My statistics students are moving into z-scores. Z-scores are the sort of thing that sound terrifying, but they aren't really that bad if you understand what the number actually means. While trying to figure out how to introduce the topic, I asked my fiance for advice. Shaun suggested that I have students find z-scores based on the definition of a z-score before introducing them to the formula. Of course, he also informed me that they were pronounced as "zed-scores".
That idea led to this handout:
I read the definition of z-score to them and set them loose to work through the two problems in their groups. I did instruct them that values above the mean would have a positive z-score and values below the mean would have a negative z-score.
I expected them to struggle with finding the z-scores that ended up being decimals, but soon I heard groups throwing out decimals and fractions on their own.
After going through each answer, I decided to pose a few scenarios to see how they were understanding z-scores.
Imagine your teacher gave you back your test and instead of writing your score, they wrote your z-score. What type of z-score would you want to see? What would a positive z-score mean? What would a negative z-score mean? What would a z-score of zero mean?
What if we measured everyone in class and assigned everyone a z-score based on their height? What type of z-score would you prefer? What would the worst possible z-score be? What would that look like?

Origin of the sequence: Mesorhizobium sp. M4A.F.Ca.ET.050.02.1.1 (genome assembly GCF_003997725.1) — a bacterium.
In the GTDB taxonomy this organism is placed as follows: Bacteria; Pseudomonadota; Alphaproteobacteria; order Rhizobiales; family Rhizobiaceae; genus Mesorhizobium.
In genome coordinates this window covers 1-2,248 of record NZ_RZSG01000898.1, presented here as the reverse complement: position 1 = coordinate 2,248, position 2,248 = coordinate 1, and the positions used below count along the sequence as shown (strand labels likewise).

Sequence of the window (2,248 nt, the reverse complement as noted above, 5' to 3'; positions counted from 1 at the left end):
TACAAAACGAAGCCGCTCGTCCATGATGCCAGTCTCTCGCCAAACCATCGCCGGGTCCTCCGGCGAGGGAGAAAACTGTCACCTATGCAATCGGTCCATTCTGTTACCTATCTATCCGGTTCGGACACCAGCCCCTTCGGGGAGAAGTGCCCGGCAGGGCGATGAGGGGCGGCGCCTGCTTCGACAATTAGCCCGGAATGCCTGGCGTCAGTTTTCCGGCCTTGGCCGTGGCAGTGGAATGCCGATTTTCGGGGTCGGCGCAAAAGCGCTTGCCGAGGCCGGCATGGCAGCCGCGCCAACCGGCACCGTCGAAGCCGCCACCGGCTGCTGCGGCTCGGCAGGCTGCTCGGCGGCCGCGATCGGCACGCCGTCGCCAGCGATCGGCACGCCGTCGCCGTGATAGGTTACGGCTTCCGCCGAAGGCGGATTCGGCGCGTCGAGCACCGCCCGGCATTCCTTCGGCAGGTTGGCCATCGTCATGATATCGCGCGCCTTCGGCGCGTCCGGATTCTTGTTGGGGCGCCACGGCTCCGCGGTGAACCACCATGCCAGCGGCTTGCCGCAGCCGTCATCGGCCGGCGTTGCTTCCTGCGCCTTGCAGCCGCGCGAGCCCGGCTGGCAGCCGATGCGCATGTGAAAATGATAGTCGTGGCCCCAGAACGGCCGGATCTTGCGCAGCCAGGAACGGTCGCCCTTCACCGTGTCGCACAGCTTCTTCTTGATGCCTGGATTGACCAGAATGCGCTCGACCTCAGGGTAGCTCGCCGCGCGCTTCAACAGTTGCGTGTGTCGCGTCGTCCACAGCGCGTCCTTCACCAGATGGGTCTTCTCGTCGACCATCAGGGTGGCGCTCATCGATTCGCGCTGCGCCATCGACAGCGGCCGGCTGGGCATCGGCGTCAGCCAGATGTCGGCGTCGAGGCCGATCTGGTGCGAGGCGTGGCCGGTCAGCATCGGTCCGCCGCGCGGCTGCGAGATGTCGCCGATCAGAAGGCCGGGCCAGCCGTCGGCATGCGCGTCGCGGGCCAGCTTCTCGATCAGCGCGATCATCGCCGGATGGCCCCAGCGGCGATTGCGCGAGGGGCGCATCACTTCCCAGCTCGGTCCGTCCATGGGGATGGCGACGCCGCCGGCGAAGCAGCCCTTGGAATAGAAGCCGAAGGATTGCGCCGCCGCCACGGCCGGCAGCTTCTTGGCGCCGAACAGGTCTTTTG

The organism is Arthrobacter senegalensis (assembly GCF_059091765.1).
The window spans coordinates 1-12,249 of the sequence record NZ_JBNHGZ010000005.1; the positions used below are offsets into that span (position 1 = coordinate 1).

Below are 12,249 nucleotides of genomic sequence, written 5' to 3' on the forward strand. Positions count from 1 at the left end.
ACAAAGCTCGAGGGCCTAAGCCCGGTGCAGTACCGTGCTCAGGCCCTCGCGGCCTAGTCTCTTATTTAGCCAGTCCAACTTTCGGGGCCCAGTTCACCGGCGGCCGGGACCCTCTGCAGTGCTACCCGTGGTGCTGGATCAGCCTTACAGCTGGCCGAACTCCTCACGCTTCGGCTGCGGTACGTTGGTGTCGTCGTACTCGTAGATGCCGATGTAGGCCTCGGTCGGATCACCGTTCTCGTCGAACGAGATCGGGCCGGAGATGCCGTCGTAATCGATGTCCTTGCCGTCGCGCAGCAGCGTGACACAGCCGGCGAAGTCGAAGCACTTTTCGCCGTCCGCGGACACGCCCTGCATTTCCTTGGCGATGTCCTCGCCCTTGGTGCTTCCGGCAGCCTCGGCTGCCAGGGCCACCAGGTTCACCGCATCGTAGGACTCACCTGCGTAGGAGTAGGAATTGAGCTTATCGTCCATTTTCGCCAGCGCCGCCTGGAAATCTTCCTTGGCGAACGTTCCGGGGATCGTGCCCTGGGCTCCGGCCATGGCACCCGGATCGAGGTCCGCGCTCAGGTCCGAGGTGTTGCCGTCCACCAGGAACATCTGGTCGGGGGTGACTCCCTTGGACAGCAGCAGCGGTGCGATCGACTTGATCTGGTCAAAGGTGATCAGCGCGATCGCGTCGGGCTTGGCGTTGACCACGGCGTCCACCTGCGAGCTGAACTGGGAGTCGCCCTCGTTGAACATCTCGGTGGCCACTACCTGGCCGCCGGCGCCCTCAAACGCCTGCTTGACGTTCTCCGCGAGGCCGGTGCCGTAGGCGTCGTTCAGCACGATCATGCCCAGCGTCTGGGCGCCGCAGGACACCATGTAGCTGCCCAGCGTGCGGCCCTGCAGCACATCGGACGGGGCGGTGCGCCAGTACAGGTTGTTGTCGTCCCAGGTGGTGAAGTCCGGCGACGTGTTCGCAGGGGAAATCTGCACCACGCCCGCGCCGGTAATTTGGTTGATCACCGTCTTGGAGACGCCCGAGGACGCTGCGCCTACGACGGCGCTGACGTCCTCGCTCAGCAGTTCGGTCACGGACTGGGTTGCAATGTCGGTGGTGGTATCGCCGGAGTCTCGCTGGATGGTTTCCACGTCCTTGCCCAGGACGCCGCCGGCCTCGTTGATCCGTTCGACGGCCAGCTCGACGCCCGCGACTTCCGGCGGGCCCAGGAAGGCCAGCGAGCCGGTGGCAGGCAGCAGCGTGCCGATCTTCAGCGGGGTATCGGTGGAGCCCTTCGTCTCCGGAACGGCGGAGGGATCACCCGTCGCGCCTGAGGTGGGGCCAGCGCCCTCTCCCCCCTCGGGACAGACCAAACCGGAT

I was amazed by the discussions that happened as a result of posing these scenarios. Only after I made sure they had a conceptual understanding did I pass out a formula sheet for my students to glue in their notebooks.
Next, I told them we were going to find out their z-scores for various things. We took a vote on three pieces of data we could collect. I quickly vetoed the idea of collecting data on how many people they had kissed. Teenagers...
We ended up with these three questions:
1) How many letters are in your first name?
2) How many sports do you play?
3) How many years have you attended school in Drumright?
The students wrote their answers on the SMART Board, and they calculated the mean and standard deviation for the class using their TI-84. Then, they found their z-score and wrote a sentence describing what their z-score meant.
I think I need to do this more often. I'm usually so quick to jumping to give my kids the formula that they just learn how to use the formula and never really grasp what the number we find means.
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